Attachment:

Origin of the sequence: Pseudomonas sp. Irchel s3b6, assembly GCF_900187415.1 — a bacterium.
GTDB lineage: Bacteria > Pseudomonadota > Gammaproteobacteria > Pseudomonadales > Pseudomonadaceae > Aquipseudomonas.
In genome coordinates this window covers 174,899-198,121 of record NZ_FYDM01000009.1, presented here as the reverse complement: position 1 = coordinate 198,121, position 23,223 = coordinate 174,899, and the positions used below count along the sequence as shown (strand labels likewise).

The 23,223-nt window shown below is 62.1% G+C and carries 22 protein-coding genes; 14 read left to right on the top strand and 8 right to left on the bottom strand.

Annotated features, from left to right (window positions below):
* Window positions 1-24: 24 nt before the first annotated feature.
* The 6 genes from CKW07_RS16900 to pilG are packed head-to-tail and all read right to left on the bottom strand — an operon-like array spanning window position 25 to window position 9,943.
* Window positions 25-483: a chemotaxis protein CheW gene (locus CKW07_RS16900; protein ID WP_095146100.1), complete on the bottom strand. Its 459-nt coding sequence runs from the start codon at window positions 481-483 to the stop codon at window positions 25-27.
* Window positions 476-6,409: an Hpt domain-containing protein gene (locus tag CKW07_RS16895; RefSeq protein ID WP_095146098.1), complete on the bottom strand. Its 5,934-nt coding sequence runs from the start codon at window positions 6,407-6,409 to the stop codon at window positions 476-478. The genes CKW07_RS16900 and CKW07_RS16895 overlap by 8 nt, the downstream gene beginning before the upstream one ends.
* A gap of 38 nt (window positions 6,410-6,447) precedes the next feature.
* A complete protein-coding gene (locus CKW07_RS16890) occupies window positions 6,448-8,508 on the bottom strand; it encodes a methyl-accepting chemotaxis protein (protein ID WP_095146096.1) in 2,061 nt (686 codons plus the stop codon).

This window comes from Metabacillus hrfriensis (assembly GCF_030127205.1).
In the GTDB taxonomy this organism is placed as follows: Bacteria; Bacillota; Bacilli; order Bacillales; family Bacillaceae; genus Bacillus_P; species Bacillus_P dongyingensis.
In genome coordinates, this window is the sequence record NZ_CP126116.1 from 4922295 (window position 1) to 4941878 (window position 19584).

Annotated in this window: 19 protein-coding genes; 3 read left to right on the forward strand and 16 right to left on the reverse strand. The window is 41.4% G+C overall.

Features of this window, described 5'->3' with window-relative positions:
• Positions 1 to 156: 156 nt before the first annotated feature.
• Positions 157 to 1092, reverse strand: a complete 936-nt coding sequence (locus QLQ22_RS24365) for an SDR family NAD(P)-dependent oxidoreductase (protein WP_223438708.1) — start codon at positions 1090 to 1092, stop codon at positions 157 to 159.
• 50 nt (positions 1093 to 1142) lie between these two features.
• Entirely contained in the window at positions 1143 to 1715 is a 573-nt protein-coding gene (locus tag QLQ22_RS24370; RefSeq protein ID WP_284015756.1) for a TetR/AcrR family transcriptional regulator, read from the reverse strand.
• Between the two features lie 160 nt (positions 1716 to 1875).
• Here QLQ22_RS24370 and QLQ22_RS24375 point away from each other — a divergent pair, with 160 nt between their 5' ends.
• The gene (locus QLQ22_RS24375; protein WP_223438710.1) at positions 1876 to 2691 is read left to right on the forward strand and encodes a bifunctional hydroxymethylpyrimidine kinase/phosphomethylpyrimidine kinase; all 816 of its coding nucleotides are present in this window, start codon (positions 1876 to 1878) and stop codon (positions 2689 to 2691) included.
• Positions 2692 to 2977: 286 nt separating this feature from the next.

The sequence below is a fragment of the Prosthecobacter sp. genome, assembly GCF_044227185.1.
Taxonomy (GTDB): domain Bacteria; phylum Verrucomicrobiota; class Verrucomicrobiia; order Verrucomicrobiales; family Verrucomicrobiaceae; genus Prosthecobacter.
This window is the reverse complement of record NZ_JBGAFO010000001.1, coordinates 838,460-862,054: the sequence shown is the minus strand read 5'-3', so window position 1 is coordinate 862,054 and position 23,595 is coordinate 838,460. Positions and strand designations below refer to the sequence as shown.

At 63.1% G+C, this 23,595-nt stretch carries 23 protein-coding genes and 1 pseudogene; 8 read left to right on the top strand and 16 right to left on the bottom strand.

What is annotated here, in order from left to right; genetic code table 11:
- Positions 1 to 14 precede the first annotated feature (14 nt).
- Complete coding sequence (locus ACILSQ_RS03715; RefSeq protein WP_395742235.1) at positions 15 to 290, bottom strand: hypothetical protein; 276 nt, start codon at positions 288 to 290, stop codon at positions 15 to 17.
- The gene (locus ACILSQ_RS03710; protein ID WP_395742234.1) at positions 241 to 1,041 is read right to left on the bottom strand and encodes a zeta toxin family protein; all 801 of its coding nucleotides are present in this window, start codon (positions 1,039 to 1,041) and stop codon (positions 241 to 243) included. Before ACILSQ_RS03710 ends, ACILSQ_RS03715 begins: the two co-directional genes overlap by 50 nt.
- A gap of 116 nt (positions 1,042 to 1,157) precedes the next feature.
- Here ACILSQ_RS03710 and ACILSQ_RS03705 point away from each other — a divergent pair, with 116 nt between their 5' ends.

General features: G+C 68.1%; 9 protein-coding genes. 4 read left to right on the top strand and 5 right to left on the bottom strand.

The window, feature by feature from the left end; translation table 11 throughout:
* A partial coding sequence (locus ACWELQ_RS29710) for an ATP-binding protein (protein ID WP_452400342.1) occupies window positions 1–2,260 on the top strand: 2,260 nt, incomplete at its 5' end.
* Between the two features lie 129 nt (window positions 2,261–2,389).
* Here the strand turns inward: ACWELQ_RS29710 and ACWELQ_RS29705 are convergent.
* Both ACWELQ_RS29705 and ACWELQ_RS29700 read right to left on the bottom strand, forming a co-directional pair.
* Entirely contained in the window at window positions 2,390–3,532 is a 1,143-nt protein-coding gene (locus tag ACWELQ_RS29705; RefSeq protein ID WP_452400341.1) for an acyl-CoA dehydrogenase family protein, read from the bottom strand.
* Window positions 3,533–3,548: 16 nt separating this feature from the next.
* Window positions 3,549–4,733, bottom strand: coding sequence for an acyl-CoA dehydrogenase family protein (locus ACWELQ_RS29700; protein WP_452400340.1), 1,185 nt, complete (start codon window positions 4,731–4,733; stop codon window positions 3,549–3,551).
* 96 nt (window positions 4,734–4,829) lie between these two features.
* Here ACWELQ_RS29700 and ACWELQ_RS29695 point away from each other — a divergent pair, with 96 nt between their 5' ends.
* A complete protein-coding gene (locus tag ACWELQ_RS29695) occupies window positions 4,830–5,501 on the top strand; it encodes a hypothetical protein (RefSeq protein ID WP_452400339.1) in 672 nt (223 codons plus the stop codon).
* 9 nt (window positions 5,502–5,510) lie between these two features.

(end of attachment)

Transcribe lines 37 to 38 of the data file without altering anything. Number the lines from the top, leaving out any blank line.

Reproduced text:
* A partial coding sequence (locus ACWELQ_RS29710) for an ATP-binding protein (protein ID WP_452400342.1) occupies window positions 1–2,260 on the top strand: 2,260 nt, incomplete at its 5' end.
* Between the two features lie 129 nt (window positions 2,261–2,389).